Static recipient cells as reservoirs of antibiotic resistance during antibiotic therapy

Theor Popul Biol. 2006 Dec;70(4):436-51. doi: 10.1016/j.tpb.2006.04.001. Epub 2006 May 24.

Abstract

How does taking the full course of antibiotics prevent antibiotic resistant bacteria establishing in patients? We address this question by testing the possibility that horizontal/lateral gene transfer (HGT) is critical for the accumulation of the antibiotic-resistance phenotype while bacteria are under antibiotic stress. Most antibiotics prevent bacterial reproduction, some by preventing de novo gene expression. Nevertheless, in some cases and at some concentrations, the effects of most antibiotics on gene expression may not be irreversible. If the stress is removed before the bacteria are cleared from the patients by normal turnover, gene expression restarts, converting the residual population to phenotypic resistance. Using mathematical models we investigate how static recipients of resistance genes carried by plasmids accumulate resistance genes, and how specifically an environment cycling between presence and absence of the antibiotic uniquely favors the evolution of horizontally mobile resistance genes. We found that the presence of static recipients can substantially increase the persistence of the plasmid and that this effect is most pronounced when the cost of carriage of the plasmid decreases the cell's growth rate by as much as a half or more. In addition, plasmid persistence can be enhanced even when conjugation rates are as low as half the rate required for the plasmid to persist as a parasite on its own.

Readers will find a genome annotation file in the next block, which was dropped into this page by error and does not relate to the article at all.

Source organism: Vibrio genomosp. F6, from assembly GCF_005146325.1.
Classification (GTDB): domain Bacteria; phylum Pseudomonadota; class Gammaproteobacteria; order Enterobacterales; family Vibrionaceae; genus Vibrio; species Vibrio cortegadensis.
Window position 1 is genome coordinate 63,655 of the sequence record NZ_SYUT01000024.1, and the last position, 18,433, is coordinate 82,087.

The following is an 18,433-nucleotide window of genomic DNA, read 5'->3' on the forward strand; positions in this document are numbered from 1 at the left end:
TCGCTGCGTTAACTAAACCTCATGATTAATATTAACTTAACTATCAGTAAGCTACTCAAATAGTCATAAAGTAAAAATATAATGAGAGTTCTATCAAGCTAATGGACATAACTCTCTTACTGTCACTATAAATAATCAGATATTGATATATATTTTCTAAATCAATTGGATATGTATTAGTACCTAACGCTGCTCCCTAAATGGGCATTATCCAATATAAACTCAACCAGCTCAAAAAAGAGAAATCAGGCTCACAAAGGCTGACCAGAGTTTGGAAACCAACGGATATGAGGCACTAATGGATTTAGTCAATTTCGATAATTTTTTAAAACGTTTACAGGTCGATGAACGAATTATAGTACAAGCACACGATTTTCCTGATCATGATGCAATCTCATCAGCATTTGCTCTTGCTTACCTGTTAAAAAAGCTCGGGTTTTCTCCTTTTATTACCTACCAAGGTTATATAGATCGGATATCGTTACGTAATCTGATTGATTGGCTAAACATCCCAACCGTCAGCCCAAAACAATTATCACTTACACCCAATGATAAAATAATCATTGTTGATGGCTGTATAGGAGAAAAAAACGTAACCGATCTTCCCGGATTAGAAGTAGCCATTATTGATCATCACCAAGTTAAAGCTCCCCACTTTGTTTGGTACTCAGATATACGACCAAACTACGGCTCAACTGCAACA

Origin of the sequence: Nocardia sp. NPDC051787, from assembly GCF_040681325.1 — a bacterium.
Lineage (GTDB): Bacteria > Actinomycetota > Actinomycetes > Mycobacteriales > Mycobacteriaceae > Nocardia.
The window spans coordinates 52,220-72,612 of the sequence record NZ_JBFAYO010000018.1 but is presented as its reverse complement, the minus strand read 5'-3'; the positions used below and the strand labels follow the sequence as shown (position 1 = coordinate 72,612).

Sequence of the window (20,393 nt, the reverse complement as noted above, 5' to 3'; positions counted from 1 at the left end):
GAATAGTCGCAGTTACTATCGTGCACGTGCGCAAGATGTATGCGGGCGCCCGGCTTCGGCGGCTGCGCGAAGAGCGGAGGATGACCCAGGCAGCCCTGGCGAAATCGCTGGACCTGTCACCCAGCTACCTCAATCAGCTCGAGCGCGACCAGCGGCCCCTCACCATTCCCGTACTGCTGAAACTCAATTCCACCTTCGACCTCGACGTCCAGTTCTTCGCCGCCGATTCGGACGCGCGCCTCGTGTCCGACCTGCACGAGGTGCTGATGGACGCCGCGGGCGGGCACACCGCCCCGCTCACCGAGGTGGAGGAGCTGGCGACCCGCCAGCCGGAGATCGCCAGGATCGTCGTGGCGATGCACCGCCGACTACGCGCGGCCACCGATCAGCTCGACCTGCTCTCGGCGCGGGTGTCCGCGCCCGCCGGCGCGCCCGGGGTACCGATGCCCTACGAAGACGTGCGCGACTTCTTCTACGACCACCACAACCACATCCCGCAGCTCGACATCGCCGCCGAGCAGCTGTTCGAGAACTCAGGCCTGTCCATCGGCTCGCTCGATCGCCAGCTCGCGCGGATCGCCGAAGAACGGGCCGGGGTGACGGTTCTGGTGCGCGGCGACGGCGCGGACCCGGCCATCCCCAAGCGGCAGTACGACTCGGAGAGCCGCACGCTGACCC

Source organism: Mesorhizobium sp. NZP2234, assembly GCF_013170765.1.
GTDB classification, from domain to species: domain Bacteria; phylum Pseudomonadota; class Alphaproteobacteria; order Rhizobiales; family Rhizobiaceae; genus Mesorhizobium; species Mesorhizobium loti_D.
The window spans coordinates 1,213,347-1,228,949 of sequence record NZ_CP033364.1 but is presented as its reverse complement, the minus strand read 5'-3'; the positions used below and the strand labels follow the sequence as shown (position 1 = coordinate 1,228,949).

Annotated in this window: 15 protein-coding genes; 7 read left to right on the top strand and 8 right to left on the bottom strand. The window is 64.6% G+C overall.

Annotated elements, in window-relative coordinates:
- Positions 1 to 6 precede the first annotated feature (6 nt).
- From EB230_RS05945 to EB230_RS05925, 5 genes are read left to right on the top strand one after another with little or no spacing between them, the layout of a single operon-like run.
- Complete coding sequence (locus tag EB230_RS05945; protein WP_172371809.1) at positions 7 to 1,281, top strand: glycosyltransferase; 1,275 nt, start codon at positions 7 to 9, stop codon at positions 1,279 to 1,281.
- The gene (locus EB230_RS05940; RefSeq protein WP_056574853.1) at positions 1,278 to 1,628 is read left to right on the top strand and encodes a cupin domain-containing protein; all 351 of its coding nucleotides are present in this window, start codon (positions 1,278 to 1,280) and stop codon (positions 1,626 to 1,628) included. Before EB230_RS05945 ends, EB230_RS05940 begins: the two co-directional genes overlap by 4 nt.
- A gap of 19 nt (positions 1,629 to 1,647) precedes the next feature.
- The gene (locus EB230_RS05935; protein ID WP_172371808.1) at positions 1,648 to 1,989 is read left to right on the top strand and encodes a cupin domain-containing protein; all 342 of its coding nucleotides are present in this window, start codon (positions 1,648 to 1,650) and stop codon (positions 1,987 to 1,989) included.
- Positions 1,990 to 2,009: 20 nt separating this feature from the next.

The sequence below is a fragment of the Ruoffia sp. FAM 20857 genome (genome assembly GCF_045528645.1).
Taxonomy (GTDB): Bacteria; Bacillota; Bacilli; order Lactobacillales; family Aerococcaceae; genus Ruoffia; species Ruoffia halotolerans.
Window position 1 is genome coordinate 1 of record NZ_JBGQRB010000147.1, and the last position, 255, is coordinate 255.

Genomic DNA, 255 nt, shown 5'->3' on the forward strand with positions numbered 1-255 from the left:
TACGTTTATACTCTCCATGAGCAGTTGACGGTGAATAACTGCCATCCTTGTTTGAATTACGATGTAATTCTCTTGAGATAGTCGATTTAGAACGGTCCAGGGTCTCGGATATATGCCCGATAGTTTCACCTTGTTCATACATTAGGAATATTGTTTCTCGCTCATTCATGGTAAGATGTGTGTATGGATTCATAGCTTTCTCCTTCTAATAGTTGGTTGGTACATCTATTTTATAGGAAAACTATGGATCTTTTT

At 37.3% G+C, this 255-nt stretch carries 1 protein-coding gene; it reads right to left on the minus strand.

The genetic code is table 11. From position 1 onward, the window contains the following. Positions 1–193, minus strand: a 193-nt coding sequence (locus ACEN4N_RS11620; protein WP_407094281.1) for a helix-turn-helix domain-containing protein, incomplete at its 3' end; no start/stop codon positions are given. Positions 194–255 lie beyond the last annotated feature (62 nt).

MeSH terms

  • Anti-Bacterial Agents / therapeutic use*
  • Drug Resistance*
  • Gene Transfer, Horizontal
  • Plasmids

Substances

  • Anti-Bacterial Agents